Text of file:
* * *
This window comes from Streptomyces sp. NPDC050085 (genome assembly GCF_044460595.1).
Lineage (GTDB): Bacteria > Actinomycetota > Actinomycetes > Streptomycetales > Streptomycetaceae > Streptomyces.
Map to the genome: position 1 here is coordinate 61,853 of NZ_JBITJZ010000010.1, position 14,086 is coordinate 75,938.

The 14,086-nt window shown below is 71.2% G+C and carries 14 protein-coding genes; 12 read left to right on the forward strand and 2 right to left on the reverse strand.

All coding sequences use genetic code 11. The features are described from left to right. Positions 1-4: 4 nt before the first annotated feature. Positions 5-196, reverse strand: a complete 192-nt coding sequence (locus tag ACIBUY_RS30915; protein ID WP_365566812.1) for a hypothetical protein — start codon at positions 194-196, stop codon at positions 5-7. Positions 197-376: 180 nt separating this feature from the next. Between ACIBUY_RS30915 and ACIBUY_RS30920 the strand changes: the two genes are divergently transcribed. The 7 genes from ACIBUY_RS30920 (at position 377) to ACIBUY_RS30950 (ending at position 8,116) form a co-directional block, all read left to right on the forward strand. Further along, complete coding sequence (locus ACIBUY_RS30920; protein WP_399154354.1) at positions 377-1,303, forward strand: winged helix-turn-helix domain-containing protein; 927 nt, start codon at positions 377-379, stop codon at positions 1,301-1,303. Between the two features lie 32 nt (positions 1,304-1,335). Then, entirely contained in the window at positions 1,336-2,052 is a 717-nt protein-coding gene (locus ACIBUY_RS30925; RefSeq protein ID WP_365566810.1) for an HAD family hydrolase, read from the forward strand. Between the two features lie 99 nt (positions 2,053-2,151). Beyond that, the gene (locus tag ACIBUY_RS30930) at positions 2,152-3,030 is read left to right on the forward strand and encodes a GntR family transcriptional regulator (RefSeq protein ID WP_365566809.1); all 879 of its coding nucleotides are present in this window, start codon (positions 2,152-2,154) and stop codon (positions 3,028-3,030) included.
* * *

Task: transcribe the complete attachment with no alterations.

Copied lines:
This window comes from Streptomyces sp. NPDC050085 (genome assembly GCF_044460595.1).
Lineage (GTDB): Bacteria > Actinomycetota > Actinomycetes > Streptomycetales > Streptomycetaceae > Streptomyces.
Map to the genome: position 1 here is coordinate 61,853 of NZ_JBITJZ010000010.1, position 14,086 is coordinate 75,938.

The 14,086-nt window shown below is 71.2% G+C and carries 14 protein-coding genes; 12 read left to right on the forward strand and 2 right to left on the reverse strand.

All coding sequences use genetic code 11. The features are described from left to right. Positions 1-4: 4 nt before the first annotated feature. Positions 5-196, reverse strand: a complete 192-nt coding sequence (locus tag ACIBUY_RS30915; protein ID WP_365566812.1) for a hypothetical protein — start codon at positions 194-196, stop codon at positions 5-7. Positions 197-376: 180 nt separating this feature from the next. Between ACIBUY_RS30915 and ACIBUY_RS30920 the strand changes: the two genes are divergently transcribed. The 7 genes from ACIBUY_RS30920 (at position 377) to ACIBUY_RS30950 (ending at position 8,116) form a co-directional block, all read left to right on the forward strand. Further along, complete coding sequence (locus ACIBUY_RS30920; protein WP_399154354.1) at positions 377-1,303, forward strand: winged helix-turn-helix domain-containing protein; 927 nt, start codon at positions 377-379, stop codon at positions 1,301-1,303. Between the two features lie 32 nt (positions 1,304-1,335). Then, entirely contained in the window at positions 1,336-2,052 is a 717-nt protein-coding gene (locus ACIBUY_RS30925; RefSeq protein ID WP_365566810.1) for an HAD family hydrolase, read from the forward strand. Between the two features lie 99 nt (positions 2,053-2,151). Beyond that, the gene (locus tag ACIBUY_RS30930) at positions 2,152-3,030 is read left to right on the forward strand and encodes a GntR family transcriptional regulator (RefSeq protein ID WP_365566809.1); all 879 of its coding nucleotides are present in this window, start codon (positions 2,152-2,154) and stop codon (positions 3,028-3,030) included.